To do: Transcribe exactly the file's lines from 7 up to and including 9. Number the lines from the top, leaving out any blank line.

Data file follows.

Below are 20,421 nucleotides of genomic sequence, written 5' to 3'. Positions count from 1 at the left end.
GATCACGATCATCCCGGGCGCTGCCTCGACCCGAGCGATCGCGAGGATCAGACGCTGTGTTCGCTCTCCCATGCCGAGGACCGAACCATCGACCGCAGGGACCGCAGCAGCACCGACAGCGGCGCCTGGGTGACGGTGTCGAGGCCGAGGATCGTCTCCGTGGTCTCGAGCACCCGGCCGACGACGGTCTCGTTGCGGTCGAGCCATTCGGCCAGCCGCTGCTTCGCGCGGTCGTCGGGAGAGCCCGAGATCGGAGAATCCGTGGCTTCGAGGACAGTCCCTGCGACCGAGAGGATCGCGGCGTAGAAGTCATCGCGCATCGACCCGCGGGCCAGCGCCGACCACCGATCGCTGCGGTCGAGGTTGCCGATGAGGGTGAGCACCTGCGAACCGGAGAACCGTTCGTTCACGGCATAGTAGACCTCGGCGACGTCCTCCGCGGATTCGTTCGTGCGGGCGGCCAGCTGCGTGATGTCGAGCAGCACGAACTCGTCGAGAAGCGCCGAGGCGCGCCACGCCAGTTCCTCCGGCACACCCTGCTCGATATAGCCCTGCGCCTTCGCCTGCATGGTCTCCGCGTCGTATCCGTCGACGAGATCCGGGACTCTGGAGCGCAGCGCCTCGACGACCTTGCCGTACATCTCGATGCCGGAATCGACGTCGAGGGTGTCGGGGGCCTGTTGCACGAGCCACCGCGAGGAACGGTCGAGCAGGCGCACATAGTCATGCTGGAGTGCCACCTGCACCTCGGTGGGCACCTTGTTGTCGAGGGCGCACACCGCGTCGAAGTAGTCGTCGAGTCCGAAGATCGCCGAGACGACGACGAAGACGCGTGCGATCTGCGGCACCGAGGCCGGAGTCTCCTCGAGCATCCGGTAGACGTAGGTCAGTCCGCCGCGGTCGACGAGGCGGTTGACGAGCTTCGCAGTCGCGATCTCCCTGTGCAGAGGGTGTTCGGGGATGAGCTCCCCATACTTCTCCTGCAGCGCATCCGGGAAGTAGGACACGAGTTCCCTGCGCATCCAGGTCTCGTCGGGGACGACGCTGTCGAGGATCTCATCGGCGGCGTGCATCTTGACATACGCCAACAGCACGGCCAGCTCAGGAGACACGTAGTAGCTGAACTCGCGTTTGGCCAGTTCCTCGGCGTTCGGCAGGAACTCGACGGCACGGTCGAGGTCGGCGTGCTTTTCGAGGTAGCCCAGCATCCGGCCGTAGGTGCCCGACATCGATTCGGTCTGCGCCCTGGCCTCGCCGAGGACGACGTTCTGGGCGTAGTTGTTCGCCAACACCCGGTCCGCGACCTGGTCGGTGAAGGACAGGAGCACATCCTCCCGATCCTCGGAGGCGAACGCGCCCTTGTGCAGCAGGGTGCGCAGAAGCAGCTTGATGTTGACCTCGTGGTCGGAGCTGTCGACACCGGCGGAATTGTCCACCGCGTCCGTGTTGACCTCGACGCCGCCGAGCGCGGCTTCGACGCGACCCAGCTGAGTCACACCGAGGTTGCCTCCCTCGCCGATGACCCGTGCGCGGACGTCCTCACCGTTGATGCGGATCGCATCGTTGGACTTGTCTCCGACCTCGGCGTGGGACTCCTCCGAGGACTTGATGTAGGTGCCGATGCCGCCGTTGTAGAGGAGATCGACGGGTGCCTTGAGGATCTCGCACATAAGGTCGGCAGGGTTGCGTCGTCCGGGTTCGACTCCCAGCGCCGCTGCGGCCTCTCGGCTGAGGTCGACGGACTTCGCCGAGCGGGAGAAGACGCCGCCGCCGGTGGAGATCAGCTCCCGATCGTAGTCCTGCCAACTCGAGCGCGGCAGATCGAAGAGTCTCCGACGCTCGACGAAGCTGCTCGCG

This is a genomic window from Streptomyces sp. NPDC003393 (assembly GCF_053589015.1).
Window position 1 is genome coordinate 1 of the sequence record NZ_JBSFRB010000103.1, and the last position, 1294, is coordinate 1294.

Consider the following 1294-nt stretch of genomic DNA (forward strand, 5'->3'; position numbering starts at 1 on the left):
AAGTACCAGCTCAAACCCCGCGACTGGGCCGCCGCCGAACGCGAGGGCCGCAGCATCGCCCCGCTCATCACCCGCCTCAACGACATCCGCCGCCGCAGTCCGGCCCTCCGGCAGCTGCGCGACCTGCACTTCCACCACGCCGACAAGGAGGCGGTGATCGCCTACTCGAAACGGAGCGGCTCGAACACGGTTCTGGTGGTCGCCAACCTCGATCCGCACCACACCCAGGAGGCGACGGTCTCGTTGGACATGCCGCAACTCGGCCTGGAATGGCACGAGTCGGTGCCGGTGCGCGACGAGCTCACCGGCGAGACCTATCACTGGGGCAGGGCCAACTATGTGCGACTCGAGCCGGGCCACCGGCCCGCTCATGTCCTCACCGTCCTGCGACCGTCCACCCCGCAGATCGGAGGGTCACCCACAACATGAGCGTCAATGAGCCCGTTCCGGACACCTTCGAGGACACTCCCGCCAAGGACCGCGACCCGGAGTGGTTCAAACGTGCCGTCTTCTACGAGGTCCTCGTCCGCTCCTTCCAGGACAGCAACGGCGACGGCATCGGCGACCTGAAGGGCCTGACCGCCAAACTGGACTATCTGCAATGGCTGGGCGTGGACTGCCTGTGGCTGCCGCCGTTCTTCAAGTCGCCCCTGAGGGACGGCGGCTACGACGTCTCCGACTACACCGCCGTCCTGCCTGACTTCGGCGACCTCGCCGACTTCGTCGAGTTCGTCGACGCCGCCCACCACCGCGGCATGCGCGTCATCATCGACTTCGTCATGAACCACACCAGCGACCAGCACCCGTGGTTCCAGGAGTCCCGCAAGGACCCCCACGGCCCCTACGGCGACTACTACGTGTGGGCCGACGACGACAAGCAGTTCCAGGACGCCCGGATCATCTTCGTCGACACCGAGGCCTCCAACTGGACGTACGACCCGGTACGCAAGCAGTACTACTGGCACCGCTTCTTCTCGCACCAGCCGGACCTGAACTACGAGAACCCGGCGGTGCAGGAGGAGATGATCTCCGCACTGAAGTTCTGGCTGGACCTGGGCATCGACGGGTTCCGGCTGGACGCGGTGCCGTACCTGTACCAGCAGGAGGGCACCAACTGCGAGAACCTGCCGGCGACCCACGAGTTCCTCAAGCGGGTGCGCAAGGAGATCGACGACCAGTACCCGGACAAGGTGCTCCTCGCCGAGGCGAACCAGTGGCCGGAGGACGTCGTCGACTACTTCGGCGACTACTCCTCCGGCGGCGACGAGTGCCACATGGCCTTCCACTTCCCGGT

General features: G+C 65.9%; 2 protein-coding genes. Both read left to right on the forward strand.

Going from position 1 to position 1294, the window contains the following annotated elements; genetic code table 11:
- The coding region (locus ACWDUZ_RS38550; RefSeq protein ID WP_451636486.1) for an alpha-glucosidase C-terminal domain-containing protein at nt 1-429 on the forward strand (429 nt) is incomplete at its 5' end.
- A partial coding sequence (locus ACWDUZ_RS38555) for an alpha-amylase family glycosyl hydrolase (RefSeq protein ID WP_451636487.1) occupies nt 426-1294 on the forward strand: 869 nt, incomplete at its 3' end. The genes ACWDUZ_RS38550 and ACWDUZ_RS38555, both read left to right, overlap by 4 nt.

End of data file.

General features: G+C 65.9%; 2 protein-coding genes. Both read left to right on the forward strand.

Going from position 1 to position 1294, the window contains the following annotated elements; genetic code table 11:
- The coding region (locus ACWDUZ_RS38550; RefSeq protein ID WP_451636486.1) for an alpha-glucosidase C-terminal domain-containing protein at nt 1-429 on the forward strand (429 nt) is incomplete at its 5' end.